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Witbier fermentation done in 2 weeks?

Dear experts:

I ordered and brewed this: … t-kit.html

I broke my damn hydrometer a couple of days ago while brewing something else or I wouldn’t be bothering you good folks. My replacement hydros won’t be here for another few days.

It’s been exactly 2 weeks since boiling. Krausen has fallen and there are just a few random bubbles covering perhaps 10% of the total surface of the wort. Airlock bubbles perhaps once an hour–if any at all. Is it ready to bottle?

NB instructions say primary for 2 weeks then secondary for 2 more (I’ve already determined that secondary is not necessary). The advice from the forums is all over the place on this–some say 2 weeks is fine, others say let it sit but I can’t find anything about this particular batch.

Sooo, should I let this stuff sit in primary for another few days or go ahead and bottle it?


Going on all the advice I’ve seen on this forum, if I were without a hydrometer, I would wait at least three weeks, maybe four. Others who are more familiar with the kit and the yeast will hopefully chime in. Even though active fermentation is perhaps done, the yeasties are still doing some clean up work.

If I’ve learned anything over the past 12 months of brewing, it’s that patience is practically always rewarded.


I wouldn’t bottle any of my beers after 2 weeks. That is a minimum time, and IMO is more designed to get the brewer on to their next brew (and back in the store spending money). 4 weeks has pretty much become my standard, sometimes 5 or 6 depending on my schedule. All done in the primary.

Yeah, as I assumed.

While I waited on you folks to respond, I went ahead and transferred to secondary so I could free up my 6gal primary for my next boil sometime this week (wife is out of town so this is how I stay outta trouble).

So I’ll wait at least until my TWO hydrometers get here and look at it then.

I prolly don’t have to tell you that home brewing is an excellent way to slow down the passage of time. I brewed my 1st batch a month ago and that was a year ago.

Personally,I would wait for your hydrometer to come in the mail and take a sample before bottling,otherwise you’ll never know if your beer fermented completely or not.But really,if it is done,there’s absolutely no good reason to let your beer sit around in the carboy any longer than it needs to.If your beer is done fermenting,it’s just getting stale sitting in that carboy for weeks on end,especially if there’s any chance that it’s sitting on autolyzed yeast.Freshness really is king in the world of beer flavor.I’ve given this advice out to others recently,and it would seem that there are some here who disagree.I mean no disrespect to them,but I’m sticking to my guns on this one.Unless you’re making a strong beer that needs a lot of time to mature,brewing is a simple 3 step process: 1) brew it, 2) bottle it,3) drink it…in as little time as necessary to maximize freshness.I’d probably be happy to have that last statement as my epitaph,quite honestly.You can absolutely quote me on this one,and look for qualified commentary from as many famous beer gurus as you want, to crossexamine what I’m saying.I’m pretty darn confident that they’ll all back me up on it.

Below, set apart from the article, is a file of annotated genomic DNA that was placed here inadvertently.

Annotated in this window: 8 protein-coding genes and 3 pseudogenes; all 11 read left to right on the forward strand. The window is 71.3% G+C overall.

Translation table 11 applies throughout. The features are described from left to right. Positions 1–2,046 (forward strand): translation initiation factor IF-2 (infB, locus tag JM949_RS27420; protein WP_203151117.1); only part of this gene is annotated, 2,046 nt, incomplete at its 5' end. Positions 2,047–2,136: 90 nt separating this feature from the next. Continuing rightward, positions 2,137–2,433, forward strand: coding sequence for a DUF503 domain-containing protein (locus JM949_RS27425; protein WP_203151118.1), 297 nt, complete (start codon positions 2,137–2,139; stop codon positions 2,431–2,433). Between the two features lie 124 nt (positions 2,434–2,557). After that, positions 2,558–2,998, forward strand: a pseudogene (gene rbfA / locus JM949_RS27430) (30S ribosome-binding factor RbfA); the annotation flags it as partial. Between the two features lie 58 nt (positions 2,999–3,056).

Since witbier is best young, I actually have had one kegged, carbed, and ready to drink by 2 weeks when I was in a hurry to get one ready for a party. BUT, I still checked to make sure gravity was stable, and I had enough experience to know what I could get away with. For newbies, you generally are better off erring on the side of longer than you really needed.

Which yeast did you use? The one time I used Wyeast 3944, it stalled and I had to rouse it and heat it up to get it to finish. I’ve since read that that’s not uncommon.

3944 is exactly what I used for the ultra fast one. I’ve never had problems with it stalling, although I don’t use it just super frequently.

I pitched a large starter, raised fermentation temp toward the end of fermentation, and roused the yeast frequently. I also shook the crap out of the keg to force carb quickly, and since it was a wit I didn’t have to wait for it to clarify.

I don’t even sort of recommend this as standard practice, but with a certain amount of luck you can do it. :cheers:

I make a Wit every spring. It’s one of only a few recipes that I don’t tinker with. It’s fantastic as is and I only ferment for 2 weeks, then straight into the keg. 3 days later it’s good to drink! So from grain to glass is around 17-20 days or so.

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